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Nokia to build moon’s first 4G cell network for NASA program

  • ASSOCIATED PRESS / FEB. 2008
                                General manager of the Nokia factory in Romania, John Guerry, cast a shadow on a banner at the Nokia factory in Jucu, central Romania, during the official opening of the first production line. Nokia said it has been tapped by NASA to build the first cellular communications network on the Moon.

    ASSOCIATED PRESS / FEB. 2008

    General manager of the Nokia factory in Romania, John Guerry, cast a shadow on a banner at the Nokia factory in Jucu, central Romania, during the official opening of the first production line. Nokia said it has been tapped by NASA to build the first cellular communications network on the Moon.

LONDON >> Nokia says it has been tapped by NASA to build the first cellular communications network on the moon.

The Finnish telecommunications equipment maker said today its Nokia Bell Labs division will build a 4G communications system to be deployed on a lunar lander to the moon’s surface in late 2022.

NASA is awarding $370 million to 14 companies to provide technology for the Artemis moon-landing program. The program’s aim is to establish a long-term human presence on the moon as a warm-up for missions to Mars.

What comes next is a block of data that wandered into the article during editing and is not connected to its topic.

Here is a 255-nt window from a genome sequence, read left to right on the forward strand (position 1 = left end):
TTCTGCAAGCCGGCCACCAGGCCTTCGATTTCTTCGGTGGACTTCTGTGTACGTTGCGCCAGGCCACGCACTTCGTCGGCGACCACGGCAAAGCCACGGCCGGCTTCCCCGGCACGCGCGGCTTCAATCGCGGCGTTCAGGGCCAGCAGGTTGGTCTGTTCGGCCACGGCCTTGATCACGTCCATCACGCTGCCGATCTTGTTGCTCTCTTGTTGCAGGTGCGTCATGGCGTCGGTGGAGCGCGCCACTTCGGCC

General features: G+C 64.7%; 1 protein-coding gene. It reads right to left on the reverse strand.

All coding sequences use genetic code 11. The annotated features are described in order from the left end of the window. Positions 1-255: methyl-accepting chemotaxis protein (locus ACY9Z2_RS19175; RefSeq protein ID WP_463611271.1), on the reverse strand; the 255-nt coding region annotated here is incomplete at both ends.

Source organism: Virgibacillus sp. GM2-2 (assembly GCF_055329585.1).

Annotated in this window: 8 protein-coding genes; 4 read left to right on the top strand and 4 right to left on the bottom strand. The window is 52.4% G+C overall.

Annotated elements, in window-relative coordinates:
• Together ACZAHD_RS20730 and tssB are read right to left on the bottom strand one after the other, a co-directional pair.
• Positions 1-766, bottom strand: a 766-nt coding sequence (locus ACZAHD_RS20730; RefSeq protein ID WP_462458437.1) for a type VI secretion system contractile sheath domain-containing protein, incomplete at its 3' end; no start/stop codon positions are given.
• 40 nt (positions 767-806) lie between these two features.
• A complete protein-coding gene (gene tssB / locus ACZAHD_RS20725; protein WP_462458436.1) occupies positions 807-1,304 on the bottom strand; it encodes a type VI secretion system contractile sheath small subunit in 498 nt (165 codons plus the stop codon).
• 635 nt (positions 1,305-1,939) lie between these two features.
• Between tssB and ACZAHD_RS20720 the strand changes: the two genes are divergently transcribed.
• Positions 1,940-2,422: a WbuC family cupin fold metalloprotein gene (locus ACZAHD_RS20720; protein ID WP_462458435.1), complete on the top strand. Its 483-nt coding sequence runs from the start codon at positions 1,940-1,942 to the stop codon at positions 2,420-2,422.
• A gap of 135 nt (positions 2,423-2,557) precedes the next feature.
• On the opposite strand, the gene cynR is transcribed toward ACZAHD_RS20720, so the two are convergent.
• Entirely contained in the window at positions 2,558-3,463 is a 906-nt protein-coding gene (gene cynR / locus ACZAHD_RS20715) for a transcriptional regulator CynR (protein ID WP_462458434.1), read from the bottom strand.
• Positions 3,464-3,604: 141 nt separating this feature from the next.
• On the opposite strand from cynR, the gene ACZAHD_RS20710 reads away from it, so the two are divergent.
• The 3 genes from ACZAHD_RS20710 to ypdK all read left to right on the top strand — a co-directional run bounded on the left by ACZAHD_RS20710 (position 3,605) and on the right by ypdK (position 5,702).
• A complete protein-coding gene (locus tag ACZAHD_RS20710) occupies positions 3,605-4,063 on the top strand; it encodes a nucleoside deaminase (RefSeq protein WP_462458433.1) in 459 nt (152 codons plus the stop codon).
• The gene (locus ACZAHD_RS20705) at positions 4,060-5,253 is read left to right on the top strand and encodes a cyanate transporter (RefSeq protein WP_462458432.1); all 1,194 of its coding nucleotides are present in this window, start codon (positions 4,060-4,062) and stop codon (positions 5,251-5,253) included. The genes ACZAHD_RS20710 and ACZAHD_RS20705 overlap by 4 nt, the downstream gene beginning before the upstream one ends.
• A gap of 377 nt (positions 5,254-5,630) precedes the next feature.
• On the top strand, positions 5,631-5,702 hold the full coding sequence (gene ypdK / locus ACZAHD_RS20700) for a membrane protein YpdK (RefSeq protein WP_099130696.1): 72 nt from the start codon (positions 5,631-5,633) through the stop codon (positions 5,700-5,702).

Nokia released more details of its involvement after an announcement last week by NASA, which said it was giving the company’s U.S. unit $14.1 million for the network. The U.S. space agency is also funding other innovations in cryogenic fluid management, lunar surface innovation, and descent and landing capability.

Nokia’s network will provide critical communications capabilities for tasks astronauts will need to carry out, like remote control of lunar rovers, real-time navigation and high-definition video streaming, the company said.

The equipment includes a base station, antennas and software and is designed to withstand harsh launches and lunar landings and extreme conditions in space.

Nokia is partnering with U.S. company Intuitive Machines, which NASA chose to build a small “hopper lander” that can access lunar craters and carry out high-resolution surveys of the lunar surface over a short distance.

“Reliable, resilient and high-capacity communications networks will be key to supporting sustainable human presence on the lunar surface,” Nokia’s chief technology officer, Marcus Weldon, said.

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